OSC message to Run Processing Sketch


Is it possible to send an OSC message to processing that will initiate the Run command?

I am using Supercollider to send OSC messages to trigger events in Processing. I need to add another message command to my OSC event function. I need everything to start at once so that the frameCount is accurate. Code extracts from a larger patch

  if (saveOneFrame) {
    if (frameCount > 120) {
      saveOneFrame = false;
void oscEvent(OscMessage msg) {

  if (msg.checkAddrPattern("saveFile")) {
    float saveFileValue = msg.get(0).floatValue();

    if (saveFileValue == 1.0) {
      saveOneFrame = true;


I don’t think you can remotely control the Processing IDE. I would prepare a separate variable to store the frame count since osc message is recorded and simply skip the draw function (and incrementing this variable) until the message is received.

But a more fundamental question is - if you need accurate timing, doesn’t it conflict with saveFrame? With saveFrame the framerate drops significantly and you won’t get 60 fps.

1 Like

Maybe launch it from the command line?


But if accuracy is important, I would not start the program when the sound starts as there’s an initial delay.

Instead, I would first start the programs (maybe one program launches the second) BUT the “show” does not start until you trigger some action, for example evaluating a certain line is SuperCollider or pressing a key in Processing. The difference is that both programs were running and ready waiting just for a signal.

Then, using frameCount is not a good approach when synchronizing programs, as the frame rate is just a target frame rate, and it can go faster or slower depending on how much the program it asked to do.

You can use millis() instead, and subtract the millis() value of the moment you sent the “start” signal. That way, if you start after 5 seconds, it would subtract 5000 from millis() so the time starts at zero.

Another thing you can do is constantly send the time via OSC from one program to the other. But it’s hard to suggest the ideal option without knowing how your system works.

1 Like

But a more fundamental question is - if you need accurate timing, doesn’t it conflict with saveFrame? With saveFrame the framerate drops significantly and you won’t get 60 fps.

It does conflict, massively. This is my first step into trying to render HQ synchronized audio visual content. I tried filming using OBS screen recorder but it’s not great (understatement). Do you have any suggestions?

This is what I needed to understand too - I was looking into using the internal clock as a work around.

My current setup is as you suggested here

Yes , I’ve found that I’m loosing a lot of information…

@hamoid @micuat
Thank you for your replies.

You’ve both touched on the core issue that what I’m asking for is accurate capturing and the method I am using is not going to achieve the result I desire.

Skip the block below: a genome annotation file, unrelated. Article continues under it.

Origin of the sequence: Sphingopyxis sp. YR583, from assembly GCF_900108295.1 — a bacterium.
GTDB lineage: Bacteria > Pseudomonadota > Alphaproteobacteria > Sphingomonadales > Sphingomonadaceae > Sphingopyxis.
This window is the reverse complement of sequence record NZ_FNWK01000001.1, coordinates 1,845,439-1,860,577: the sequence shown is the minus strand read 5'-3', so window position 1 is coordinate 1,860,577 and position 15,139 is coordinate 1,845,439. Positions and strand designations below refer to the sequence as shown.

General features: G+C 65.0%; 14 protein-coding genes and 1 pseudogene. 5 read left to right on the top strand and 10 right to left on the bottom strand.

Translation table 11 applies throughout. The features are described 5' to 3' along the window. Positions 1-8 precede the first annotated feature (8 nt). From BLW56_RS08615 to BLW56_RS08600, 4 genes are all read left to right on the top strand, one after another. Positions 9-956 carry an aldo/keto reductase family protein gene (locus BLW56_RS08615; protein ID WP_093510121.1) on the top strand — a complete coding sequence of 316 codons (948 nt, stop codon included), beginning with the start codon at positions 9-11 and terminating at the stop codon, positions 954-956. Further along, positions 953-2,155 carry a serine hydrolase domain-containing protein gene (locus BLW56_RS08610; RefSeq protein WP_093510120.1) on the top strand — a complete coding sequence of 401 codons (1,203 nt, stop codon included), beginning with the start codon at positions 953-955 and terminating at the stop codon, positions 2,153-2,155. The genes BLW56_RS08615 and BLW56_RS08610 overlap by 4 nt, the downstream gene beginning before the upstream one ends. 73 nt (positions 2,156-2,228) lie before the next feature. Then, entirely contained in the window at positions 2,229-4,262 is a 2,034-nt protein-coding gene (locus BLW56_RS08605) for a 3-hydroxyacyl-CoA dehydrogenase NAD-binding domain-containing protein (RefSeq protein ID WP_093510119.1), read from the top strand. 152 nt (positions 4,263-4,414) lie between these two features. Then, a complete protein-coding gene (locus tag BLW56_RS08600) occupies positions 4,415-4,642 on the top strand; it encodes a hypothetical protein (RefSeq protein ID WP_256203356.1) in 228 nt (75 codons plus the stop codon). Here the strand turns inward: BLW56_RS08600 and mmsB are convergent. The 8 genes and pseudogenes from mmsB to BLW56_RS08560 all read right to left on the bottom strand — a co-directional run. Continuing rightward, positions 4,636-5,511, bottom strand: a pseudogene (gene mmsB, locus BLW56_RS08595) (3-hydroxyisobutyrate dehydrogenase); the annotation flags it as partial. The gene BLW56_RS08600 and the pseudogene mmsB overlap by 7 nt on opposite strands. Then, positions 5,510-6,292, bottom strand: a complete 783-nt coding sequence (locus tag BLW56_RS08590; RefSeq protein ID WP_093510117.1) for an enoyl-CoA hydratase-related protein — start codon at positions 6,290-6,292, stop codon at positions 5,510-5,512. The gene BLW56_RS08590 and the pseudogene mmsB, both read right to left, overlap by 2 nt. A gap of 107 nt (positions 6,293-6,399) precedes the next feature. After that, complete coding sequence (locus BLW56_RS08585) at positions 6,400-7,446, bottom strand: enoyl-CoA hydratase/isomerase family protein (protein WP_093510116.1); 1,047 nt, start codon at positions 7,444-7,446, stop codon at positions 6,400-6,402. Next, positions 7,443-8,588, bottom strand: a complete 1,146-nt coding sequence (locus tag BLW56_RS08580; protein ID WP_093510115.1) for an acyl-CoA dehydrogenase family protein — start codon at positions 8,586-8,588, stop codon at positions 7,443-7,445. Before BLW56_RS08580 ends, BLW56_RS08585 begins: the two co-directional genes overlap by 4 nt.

I have a question…

I can create an OSC file, called a “score”, from Supercollider. This details all the events that are going to happen during a specified time frame.

Do you think it would be possible for Processing to read this file, and then export a visual render, without running the program? In Supercollider this is called “offline” processing or Non-RealTime synthesis.

And if not, do either of you have any suggestions for capturing synced audio visual content in HQ? Within the limits of Processing.

Rendering from a score is indeed the precise way to do it. If you have a sound that it’s one minute long, at 30 fps you would need 1800 frames to match that length. So you can export a movie from Processing with those 1800 frames and later attach the sound. The nice thing is that it doesn’t matter how long it takes to create the 1800 frames, or if it takes longer to create some frames than others. At the end it will play at 30 fps.

I created the VideoExport Library which should help you put together the audio with the video frames as an mp4 file.

1 Like

Yes, I’ve used your library! (Thought I recognized your username :slight_smile: )

What you described there works very well, but I rely on osc-reactive events between the audio and the visual content. So I can’t export the audio and visual content independently.

I messed around with OBS again (screen recorder) and managed to get a capture that appears equal in quality to my render.

To clarify in my last post - Supercollider can create an OSC file of the production one is working on. It would be great to read that file into Processing, and for Processing to basically render “offline” - i.e. you don’t click “run”, which means the render/program doesn’t happen in real-time. It’s like exporting a file in a commercial digital audio workstation…you don’t have to record it in real-time, you click export and it does all the computation offline.

But I’ll leave that for another time and another post - for now, my schedule means I have to go with what I can achieve easiest (Ocams Razor and all).

Thanks for your input!